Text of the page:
Healthcare is a limited commodity. It’s limitations are defined by the numbers of professionals supplying it and their physical limitations on the number of patients they’re able to treat, on availability of biomedical equipment and technology, on availability of physical space to safely provide medical care and, underlying all of these, on the funding for such.
And so, not everyone can get all care they need or want.
And, it is true, no system will even be able to supply such. There will always be limitations. And there will always be some rationing.
The argument from many proponents of reform has long been that at present we covertly ration healthcare and we do it haphazardly and so reform that makes rationing more transparent and planned is actually a positive. Essentially the argument is that, everyone is scared of rationing in health care reform but what many don’t realize is that such is already occurring and we should embrace making rationing more rational with health care reform.
It is an argument made recently by ration as a verb,
to supply, apportion, or distribute as rations (often fol. by out ): to ration out food to an army.
to supply or provide with rations: to ration an army with food.
to restrict the consumption of (a commodity, food, etc.): to ration meat during war.
It’s a verb, it’s an action. It implies planning and action. Not the haphazardness that defines who currently does and doesn’t get certain care within the American health care “system.”
The Economix piece quotes former CMS head Dr. Mark McClellan later,
“Just because there isn’t some government agency specifically telling you which treatments you can have based on cost-effectiveness,” as Dr. Mark McClellan, head of Medicare in the Bush administration, has said, “that doesn’t mean you aren’t getting some treatments.”
And I agree but it’s important to keep our terminology straight, at least to opponents of rationing and health care reform as defined currently by things like the Affordable Care Act. In that quote above I would claim only the former represents rationing and not the latter.
And the end results are not the same.
Rationing, the centralized distribution of health care resources is vague but for many proponents of current national health care reform efforts essentially it means the most bang for the most people for the buck. An egalitarianistic vision of health care.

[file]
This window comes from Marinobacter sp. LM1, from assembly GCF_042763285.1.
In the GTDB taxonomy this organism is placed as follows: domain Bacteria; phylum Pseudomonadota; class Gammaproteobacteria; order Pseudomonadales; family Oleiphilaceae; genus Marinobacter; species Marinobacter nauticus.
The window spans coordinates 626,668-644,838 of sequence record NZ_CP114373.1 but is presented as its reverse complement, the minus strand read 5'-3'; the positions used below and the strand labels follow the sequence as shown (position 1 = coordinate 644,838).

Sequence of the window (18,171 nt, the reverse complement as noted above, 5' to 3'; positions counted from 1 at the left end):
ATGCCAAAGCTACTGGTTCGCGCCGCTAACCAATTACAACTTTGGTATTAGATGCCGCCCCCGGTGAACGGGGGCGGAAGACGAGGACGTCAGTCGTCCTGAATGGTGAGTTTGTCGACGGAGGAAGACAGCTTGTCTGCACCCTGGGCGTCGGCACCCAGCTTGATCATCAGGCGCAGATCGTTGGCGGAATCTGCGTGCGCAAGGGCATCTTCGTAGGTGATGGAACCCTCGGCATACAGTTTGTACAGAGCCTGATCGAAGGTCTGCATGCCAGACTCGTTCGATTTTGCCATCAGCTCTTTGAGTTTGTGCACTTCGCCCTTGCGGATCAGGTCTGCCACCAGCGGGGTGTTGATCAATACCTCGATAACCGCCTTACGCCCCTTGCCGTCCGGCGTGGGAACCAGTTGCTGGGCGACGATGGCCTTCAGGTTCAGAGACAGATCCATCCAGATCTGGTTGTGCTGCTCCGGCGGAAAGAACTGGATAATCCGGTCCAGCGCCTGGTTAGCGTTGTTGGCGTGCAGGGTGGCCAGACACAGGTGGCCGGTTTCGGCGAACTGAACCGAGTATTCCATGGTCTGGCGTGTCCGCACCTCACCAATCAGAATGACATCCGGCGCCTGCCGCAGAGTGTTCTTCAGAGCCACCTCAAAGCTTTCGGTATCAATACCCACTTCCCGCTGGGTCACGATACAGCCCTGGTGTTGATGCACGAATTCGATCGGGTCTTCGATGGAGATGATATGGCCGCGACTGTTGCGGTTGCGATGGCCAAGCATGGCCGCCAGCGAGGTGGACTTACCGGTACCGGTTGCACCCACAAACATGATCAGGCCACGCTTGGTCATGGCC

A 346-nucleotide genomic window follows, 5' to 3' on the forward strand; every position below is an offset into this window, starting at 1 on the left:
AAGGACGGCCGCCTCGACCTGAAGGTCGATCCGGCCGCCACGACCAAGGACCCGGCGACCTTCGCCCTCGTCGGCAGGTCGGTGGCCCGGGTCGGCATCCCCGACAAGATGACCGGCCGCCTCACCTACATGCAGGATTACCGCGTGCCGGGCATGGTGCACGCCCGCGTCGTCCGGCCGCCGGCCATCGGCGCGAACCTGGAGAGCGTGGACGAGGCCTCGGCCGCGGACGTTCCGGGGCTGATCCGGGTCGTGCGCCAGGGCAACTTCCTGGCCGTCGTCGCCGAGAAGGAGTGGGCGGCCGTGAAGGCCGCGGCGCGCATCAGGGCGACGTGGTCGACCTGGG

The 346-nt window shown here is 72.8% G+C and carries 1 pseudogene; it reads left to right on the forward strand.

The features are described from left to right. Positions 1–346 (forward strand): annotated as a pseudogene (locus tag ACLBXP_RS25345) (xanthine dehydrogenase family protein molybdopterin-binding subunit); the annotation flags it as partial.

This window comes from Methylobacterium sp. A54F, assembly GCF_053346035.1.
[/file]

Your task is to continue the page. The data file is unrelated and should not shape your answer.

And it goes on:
However, down the slippery slope, it promises to leave peripheral exotic patients on the sideline and to limit freedom of choice.
By some quantitative quality measures health care, over the whole population, may be better. But in rational rationing these are the physicians you can see, these are the procedures you’re entitled to no matter the nature of your specific disease or your personal means. It could potentially stifle innovation in health care and certainly will limit choice.
Currently your economics and your social status influence the care you receive and they choices you have. In a rationed system, as envisioned by many proponents of current health care reform, the care you receive and the choice you have are influenced by some centralized entity who determines such. The latter is certainly more rational and has the potential to improve some measurements of health in this country but it holds the potential to inherently redefine the notion of choice within your means, of freedom upon which (and I don’t mean to be hyperbolic here) the American dream has been based. Or at least the mythos that is the American dream.
Colin Son is a neurosurgical intern who blogs at Residency Notes.
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